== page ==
Fairfax approves safety improvements study after deadly crash on Lee Chapel Road

February 2, 2023


By Acacia James

Following a crash that killed two teenagers and left a third in critical condition, lawmakers in Fairfax County are asking transportation officials to look into safety improvements on Lee Chapel Road in Fairfax Station.

The Fairfax County Board of Supervisors unanimously approved Supervisor Pat Herrity’s board matter, which orders the county’s transportation department to “research and provide a preliminary cost estimate” for removing the hills on Lee Chapel Road between Ox Road and Fairfax County parkway.

“These interchanges should be designed with the ultimate goal of the four-lane widening currently envisioned in the comprehensive plan,” Herrity said.

Herrity said he met with two fourteen-year-olds who started a petition calling for safety improvements to Lee Chapel Road.

“There’s a lot of community support for doing something, and unfortunately, it takes a tragedy.”

Herrity said he recommended the project following a fatal crash in 2015 but said funding was insufficient at the time. His board matter also directed staff to look at the feasibility and cost of installing street lights in the vicinity of the hills.

While Chairman Jeffrey McKay supported the motion and agreed that the road needed safety improvements, he also proposed further educating and preparing young drivers.

“Here we had a tragedy involving 16-year-olds who are new drivers, and you know, I think we need to be having a conversation also with our school partners about what type of education and what type of collaboration is happening at the school level,” McKay said.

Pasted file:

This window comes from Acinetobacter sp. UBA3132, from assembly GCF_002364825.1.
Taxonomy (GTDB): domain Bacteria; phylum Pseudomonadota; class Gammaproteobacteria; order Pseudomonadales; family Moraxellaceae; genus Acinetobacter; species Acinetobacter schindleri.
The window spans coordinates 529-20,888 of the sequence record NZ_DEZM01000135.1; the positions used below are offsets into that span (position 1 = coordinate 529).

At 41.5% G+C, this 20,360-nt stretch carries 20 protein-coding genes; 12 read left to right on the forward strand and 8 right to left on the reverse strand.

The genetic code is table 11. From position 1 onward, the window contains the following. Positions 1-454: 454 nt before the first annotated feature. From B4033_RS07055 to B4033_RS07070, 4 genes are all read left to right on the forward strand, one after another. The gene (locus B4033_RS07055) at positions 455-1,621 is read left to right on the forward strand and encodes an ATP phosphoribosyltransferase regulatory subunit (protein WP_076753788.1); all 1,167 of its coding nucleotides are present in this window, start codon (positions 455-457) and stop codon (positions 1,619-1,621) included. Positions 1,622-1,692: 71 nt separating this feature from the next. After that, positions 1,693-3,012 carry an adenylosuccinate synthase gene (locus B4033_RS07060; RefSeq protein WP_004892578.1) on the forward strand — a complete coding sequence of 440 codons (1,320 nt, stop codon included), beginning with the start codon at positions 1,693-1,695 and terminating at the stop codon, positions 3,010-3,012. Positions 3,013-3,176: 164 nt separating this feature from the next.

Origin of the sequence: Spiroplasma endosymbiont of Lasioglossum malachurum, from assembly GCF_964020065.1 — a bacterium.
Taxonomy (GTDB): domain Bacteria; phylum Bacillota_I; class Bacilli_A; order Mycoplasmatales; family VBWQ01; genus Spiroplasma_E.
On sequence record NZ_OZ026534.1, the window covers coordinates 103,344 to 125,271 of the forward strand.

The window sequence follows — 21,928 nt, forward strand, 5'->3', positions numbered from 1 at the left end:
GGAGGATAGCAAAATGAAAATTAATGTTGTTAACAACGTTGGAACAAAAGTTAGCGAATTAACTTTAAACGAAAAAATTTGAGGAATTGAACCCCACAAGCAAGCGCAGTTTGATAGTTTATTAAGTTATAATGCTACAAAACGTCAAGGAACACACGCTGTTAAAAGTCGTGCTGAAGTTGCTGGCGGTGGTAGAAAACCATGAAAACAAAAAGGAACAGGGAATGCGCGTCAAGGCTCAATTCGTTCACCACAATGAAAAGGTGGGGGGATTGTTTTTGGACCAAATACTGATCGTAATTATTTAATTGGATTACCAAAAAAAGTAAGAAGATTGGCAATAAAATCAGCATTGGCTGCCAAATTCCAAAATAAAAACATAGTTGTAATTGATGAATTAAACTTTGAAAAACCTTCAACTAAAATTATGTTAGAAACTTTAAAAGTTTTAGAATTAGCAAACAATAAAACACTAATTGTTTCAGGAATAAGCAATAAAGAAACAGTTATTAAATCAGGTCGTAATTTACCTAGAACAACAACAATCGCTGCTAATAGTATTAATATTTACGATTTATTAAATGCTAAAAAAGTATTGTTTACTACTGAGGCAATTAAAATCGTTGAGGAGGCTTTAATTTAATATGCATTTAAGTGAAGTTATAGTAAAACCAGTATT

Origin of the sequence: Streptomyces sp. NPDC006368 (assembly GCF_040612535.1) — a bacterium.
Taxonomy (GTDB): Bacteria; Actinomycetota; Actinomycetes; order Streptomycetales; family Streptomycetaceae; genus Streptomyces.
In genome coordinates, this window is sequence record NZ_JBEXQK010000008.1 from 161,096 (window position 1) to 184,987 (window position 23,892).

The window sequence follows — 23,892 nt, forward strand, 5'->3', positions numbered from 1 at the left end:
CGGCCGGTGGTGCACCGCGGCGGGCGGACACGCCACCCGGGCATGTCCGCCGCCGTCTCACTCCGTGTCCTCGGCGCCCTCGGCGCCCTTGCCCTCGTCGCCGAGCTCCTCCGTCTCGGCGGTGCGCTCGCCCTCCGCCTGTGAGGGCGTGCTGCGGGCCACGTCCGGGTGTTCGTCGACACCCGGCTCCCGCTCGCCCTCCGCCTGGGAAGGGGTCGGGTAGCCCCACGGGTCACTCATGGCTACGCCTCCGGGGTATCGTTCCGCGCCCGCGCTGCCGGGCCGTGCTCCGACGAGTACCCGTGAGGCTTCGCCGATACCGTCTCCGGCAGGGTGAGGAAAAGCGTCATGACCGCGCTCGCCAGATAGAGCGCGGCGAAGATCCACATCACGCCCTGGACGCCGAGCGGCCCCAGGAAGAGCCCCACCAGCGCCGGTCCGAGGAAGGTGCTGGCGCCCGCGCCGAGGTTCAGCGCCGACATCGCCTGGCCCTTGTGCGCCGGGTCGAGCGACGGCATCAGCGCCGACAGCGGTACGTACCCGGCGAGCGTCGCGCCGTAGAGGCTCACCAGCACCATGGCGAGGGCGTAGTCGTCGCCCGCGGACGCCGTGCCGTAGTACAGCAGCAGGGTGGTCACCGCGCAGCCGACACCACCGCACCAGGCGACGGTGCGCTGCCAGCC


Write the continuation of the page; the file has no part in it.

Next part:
The victims of the most recent fatal crash on Lee Chapel Road were all South County High School students. In a release, Fairfax County police say the car was traveling in excess of 100 mph before the wreck and that it was airborne for approximately 130 feet.

“Clearly, this is an unsafe stretch of roadway, and we need to be looking at every element of this roadway for improvements,” McKay said.

Supervisor John Foust acknowledged that the board removed specific transportation priorities in 2019 due to the state giving the county less money but urged the board to “take a comprehensive look” at where it stands in its six-year plan.

Herrity said similar roads in the county might also warrant a change.

“I think we’ve got more work to do than just this one hill, but for now, I think we need to focus here,” he said.